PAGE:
Wednesday, October 28, 2015

The Retreat of Science from the Place It Began

'Beginning with Scotland’s prohibition on domestic genetically modified crop cultivation on Aug. 9, Europe’s scientists and farmers watched with mounting dismay as other countries followed suit. Following the Scottish decision, signatories from numerous scientific organizations and academic institutions wrote to the Scottish government to express grave concern “about the potential negative effect on science in Scotland.”

The appeal went unheeded.

Without a trace of embarrassment, a spokeswoman for Nicola Sturgeon, the leader of the Scottish National Party, admitted that the first minister’s science adviser had not been consulted because the decision “wasn’t based on scientific evidence.” Instead, the priority was to protect the “clean green image” of the country’s produce, according to the secretary for rural affairs, food and environment.'
NYT Sunday Review Oct 25th p.6 - 'Europe Turns Against Science'

As both a Scot and a former biotechnology entrepreneur it is hard for me to watch the Nationalists who form the current Scottish Government descend to the idiot level. No GMOs, no Trident atomic submarines, nothing tech if the English or Americans find it useful.... These rustics remind me of the "nuclear-free zones" that socialist municipal  councils created in Britain, or the "niqab-free" municipalities Canada now has in rural Quebec.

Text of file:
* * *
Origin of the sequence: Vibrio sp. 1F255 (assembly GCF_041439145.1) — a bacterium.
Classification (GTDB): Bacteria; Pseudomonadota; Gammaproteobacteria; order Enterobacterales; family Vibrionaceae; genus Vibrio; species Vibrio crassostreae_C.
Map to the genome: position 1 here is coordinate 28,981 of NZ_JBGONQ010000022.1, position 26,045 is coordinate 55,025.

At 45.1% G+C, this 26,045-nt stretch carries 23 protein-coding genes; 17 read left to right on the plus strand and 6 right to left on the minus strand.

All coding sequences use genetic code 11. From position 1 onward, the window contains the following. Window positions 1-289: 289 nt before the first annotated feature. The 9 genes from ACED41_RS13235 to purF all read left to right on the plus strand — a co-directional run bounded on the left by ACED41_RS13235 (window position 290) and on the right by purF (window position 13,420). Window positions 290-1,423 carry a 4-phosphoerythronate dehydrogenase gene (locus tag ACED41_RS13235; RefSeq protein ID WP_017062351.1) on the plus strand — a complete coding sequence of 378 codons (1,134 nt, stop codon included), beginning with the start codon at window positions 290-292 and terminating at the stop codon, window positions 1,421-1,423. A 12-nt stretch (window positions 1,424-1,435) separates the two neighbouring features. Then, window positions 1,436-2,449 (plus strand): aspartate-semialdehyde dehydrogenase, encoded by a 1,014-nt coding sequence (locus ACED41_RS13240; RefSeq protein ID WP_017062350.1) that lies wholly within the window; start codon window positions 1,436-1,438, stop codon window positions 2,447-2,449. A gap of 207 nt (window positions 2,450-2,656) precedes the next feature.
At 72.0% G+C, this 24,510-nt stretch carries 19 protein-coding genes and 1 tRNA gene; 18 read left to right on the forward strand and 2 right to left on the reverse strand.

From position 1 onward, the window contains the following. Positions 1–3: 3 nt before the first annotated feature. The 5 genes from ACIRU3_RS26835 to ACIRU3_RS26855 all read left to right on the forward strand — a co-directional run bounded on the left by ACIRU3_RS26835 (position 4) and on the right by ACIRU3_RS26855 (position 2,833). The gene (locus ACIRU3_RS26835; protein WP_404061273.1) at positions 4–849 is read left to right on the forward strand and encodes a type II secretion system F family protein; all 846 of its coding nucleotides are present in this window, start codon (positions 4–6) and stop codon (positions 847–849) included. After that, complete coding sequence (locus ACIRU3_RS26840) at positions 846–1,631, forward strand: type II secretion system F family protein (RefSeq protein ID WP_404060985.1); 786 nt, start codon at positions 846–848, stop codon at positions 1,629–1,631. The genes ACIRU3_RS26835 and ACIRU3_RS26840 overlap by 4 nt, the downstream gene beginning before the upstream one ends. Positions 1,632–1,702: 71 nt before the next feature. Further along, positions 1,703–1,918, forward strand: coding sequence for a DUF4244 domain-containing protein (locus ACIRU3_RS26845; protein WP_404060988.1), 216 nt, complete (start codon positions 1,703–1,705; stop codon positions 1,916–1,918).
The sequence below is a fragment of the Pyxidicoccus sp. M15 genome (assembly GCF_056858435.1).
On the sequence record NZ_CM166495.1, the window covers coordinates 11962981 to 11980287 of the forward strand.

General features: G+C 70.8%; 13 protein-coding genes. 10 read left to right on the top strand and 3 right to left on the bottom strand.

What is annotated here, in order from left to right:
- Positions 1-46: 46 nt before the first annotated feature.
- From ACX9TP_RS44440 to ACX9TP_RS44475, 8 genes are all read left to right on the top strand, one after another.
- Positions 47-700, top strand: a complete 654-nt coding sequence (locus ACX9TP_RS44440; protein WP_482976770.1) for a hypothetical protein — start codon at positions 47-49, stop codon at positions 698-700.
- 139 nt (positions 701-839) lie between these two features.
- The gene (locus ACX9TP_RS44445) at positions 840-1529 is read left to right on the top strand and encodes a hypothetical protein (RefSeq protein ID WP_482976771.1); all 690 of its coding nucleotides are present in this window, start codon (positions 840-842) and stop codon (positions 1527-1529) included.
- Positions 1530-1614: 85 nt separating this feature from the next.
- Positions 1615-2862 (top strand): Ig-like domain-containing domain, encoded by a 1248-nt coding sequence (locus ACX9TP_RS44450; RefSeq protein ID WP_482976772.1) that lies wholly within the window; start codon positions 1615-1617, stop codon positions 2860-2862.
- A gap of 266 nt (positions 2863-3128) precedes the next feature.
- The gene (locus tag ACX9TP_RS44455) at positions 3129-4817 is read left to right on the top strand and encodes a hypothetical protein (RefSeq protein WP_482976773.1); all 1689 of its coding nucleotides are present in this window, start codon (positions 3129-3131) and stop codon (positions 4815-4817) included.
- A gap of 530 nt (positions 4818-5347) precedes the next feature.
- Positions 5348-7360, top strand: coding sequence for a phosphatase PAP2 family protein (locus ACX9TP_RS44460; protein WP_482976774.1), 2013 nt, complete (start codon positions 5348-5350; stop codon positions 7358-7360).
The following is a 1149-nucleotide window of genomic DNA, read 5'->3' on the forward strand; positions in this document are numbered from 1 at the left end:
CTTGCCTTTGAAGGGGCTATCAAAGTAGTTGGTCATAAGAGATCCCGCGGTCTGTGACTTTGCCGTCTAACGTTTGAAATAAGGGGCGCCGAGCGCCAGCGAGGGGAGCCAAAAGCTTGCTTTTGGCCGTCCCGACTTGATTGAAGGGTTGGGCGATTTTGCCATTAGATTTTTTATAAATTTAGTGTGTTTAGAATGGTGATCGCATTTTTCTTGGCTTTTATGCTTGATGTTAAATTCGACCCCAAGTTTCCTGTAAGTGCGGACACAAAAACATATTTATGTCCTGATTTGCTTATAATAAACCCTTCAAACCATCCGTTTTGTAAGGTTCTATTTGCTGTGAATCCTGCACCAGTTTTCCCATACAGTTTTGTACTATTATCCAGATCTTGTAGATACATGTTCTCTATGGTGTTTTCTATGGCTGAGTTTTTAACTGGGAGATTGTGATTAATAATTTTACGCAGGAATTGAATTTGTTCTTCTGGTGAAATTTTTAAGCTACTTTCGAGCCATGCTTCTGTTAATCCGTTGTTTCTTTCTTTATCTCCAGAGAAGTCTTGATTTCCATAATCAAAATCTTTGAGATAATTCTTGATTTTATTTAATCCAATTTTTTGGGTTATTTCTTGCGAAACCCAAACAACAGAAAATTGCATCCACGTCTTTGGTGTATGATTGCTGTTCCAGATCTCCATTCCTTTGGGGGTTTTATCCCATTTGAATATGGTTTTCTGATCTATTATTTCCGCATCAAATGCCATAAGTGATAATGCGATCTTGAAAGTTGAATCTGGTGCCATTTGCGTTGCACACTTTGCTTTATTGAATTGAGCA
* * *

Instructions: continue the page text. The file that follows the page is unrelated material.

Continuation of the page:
'The historical irony is that Europe once led in biotech: in 1983, Marc Van Montagu and Jeff Schell at the University of Ghent in Belgium introduced the world to modern plant genetic engineering. Today, however, no rational young scientist interested in molecular techniques of crop breeding would choose a base in Continental Europe.'

The 'must be organic and GMO-free' craze long plaguing European food production has now resulted in nations as stable and scientifically sophisticated as Austria, Denmark, France, Germany, Greece, Hungary, Italy, the Netherlands, Poland and Scotland using new European Union rules to announce bans on the cultivation of genetically modified crops. They either see no reason to take senior science advice in agriculture or, like the Scots Nats, choose to forgo it for populist reasons.

It is eerie for one such as I, born in Europe but now a resident of the Developed New World, to see the populations of advanced New World countries like America, Canada and Australia retain a respect for the evidence-based view of technological development we inherited from the European Enlightenment, while much of Old World Europe's present-day leadership slips away from relying on modern science for deciding what to believe when it comes to food production and nutrition.

Monday, October 5, 2015

Five Years Before the Social Masthead